Recovery: The Greatest Gift of All
2017. My life is full. My life is whole.
This year — more than ever — I realize how very much I enjoy life.
With a grateful heart, I mark this year as my ninth year in recovery from my eating disorder, alcoholism and other addictions.
I’ve been in the hospital and in treatment centers several times. So, I recognize just how hard I have worked to be where I am today.
Recovery has not been an easy journey for me, and this year I realize that I no longer take care of myself because I have to. I take care of myself because I want to. It’s now a privilege for me. More than ever, I want everything in my life to be meaningful.
To understand why this is profound, you have to know where I’ve come from.
The gift of letting go of shame
Shame, self-hatred and self-harm were a way of life for me for decades. I bottled up so much from a very young age. I felt like a huge disappointment to so many people, but especially to God.
In the past, I thought that pursuing perfection would somehow prove my worth to God and others. I was lost in fear, depression and anxiety. Those years in my eating disorder were lonely, isolating, and empty.
Today, I savor a freedom I never thought I could know.
Shame no longer has the final say in my life.
I can revel in a settled feeling in my heart.
These are the gifts that recovery has given me — the gift of freedom to receive the goodness in life without shame or guilt.
This year, more than ever, I feel as if I have a new lease on life. I now listen to my heart and choose to live with intention and meaning.
The gift of finding meaning
This past year I made the decision to make changes in my busy schedule so that I could pursue things I love, like hiking and backpacking.
When I’m hiking in the Colorado mountains, I feel more alive than anywhere else. The fresh air, the warm sunshine, the deep green of the pines against the bluest sky all settle my heart and quiet my mind. The beauty of the wild flowers, the feel of the earth under my boots, and the sounds of the wildlife fill my senses, and it is here that I can relax.
As I hike, I feel my quickened heartbeat, my breath moving in and out, and the power in my legs as they climb higher and higher.
In these moments, I am connected with my body. I am connected with nature around me, and I am closer to God here than anywhere else. Here, shame has no room in my life. Here, my heart is wide open to receive peace, contentedness, joy, and wholeness. These, too, are the intangible gifts from God.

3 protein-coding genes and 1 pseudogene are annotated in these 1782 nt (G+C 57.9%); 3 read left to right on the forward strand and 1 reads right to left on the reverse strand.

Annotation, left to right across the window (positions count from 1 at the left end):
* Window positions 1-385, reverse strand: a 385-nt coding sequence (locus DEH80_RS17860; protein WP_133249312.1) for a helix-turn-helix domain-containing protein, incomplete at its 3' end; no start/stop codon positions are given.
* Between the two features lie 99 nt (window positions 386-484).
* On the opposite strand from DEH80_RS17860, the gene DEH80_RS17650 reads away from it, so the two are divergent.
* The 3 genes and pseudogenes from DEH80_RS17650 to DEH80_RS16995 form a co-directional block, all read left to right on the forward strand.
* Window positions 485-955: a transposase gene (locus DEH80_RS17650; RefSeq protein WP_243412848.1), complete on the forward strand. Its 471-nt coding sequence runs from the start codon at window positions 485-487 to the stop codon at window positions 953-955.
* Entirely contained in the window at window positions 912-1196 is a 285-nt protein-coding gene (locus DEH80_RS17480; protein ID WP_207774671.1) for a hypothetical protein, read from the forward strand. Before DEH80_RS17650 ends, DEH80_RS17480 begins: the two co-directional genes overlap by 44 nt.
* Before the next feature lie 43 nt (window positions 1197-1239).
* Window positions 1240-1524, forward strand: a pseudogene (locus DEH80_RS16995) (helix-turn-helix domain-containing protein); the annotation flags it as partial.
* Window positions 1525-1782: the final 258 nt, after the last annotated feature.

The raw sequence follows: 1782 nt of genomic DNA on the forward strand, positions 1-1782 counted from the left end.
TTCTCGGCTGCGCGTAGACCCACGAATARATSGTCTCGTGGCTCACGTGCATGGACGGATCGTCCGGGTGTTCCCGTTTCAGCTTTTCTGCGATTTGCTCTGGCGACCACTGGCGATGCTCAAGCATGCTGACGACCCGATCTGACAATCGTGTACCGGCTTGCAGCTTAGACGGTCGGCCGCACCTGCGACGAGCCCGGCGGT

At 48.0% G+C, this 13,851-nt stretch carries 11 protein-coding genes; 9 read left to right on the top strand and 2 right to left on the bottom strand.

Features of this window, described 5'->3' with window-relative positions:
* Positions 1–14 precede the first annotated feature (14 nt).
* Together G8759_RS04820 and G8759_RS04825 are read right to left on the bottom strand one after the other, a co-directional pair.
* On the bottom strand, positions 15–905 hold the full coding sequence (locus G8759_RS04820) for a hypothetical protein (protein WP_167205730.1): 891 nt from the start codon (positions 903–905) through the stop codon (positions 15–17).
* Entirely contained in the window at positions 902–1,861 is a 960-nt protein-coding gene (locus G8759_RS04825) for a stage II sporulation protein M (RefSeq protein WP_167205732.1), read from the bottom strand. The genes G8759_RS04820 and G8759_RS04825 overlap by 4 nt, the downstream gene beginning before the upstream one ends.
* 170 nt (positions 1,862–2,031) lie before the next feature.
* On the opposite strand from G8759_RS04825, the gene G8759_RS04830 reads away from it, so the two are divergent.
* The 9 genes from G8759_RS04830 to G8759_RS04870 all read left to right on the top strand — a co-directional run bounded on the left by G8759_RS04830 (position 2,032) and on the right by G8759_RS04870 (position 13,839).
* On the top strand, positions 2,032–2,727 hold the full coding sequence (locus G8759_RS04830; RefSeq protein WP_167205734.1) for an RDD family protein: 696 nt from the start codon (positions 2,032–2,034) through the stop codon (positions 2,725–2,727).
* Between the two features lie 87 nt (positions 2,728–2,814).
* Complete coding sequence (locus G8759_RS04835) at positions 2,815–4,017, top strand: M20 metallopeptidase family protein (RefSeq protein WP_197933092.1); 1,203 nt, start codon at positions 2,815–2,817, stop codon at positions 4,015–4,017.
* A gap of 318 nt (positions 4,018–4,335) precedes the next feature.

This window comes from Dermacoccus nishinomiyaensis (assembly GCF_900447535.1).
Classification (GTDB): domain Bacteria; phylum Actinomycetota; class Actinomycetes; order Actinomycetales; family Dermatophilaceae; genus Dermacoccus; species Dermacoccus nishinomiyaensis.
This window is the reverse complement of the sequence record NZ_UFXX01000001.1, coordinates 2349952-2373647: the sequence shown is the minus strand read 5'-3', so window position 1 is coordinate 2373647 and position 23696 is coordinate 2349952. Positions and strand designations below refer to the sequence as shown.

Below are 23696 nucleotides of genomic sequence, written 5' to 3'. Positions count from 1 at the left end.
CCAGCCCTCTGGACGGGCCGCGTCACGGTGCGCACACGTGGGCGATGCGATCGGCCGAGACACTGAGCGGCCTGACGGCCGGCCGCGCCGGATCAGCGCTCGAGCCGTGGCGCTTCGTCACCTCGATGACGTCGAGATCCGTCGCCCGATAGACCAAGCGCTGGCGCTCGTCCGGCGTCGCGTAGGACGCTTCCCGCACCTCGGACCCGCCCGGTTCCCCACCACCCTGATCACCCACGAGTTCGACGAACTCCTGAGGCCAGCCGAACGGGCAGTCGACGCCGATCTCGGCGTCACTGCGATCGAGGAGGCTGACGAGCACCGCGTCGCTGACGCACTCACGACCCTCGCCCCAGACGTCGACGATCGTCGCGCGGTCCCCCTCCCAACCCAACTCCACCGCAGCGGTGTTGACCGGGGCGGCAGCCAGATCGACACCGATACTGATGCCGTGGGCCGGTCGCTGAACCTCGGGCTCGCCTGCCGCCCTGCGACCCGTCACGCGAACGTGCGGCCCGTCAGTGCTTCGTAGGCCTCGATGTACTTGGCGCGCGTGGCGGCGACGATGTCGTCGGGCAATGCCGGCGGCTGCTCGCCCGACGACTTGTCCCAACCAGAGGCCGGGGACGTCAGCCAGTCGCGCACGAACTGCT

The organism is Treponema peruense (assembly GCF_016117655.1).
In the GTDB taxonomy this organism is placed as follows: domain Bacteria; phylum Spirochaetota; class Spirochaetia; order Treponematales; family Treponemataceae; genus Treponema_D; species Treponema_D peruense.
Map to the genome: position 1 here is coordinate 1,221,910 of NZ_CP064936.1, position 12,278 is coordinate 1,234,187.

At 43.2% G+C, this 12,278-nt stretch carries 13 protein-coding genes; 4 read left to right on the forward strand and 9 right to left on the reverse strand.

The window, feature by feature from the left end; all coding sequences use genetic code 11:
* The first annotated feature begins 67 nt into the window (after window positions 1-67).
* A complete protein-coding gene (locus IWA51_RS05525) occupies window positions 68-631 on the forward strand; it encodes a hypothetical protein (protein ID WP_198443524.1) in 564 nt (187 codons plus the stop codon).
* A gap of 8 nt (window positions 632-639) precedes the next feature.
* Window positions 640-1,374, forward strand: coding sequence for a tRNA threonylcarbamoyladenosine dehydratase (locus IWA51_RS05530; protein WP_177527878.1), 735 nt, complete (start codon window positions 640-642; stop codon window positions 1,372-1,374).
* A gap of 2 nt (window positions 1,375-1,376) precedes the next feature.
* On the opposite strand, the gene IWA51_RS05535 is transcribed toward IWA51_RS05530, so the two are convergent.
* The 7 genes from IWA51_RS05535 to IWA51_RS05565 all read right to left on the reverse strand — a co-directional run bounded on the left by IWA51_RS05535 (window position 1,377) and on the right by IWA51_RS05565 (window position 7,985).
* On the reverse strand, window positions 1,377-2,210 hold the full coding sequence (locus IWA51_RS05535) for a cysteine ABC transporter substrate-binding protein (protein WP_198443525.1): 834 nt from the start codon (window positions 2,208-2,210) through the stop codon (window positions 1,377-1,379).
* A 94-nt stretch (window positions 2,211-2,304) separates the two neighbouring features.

Enjoying the many gifts of recovery
Recovery has given me the gift of understanding that it’s OK for me to enjoy life, rest and savor the good things in life. In contrast, the eating disorder brought rigidity, striving, harshness and demands.
Today, I can live in a way that lets me take in the beauty of life and not feel guilty about it. I have been granted many blessings and I honor God when I accept these blessings as gifts.
In the past, shame made it difficult to accept gifts and blessings. Shame no longer keeps me from openly receiving the good things in life.
I no longer make choices in my recovery because I have to. Recovery has become a natural way I live my life now. I now make choices to listen to my heart and take care of myself because I get to. I now am able to see my life and the way I live it as a privilege.
Recovery truly has been a paradigm shift in how I view myself and how I view life — recovery has been the best gift of all.
Learn more about Kelli and the tools she found helpful in early eating disorder recovery.
Kelli lives in Parker, CO, is married with two children, and loves hiking, backpacking, music, and spending time with friends. She is a member of the Recovery Ambassador Council at ERC, and has a passion to share with others that living a whole, fulfilling life in recovery is possible.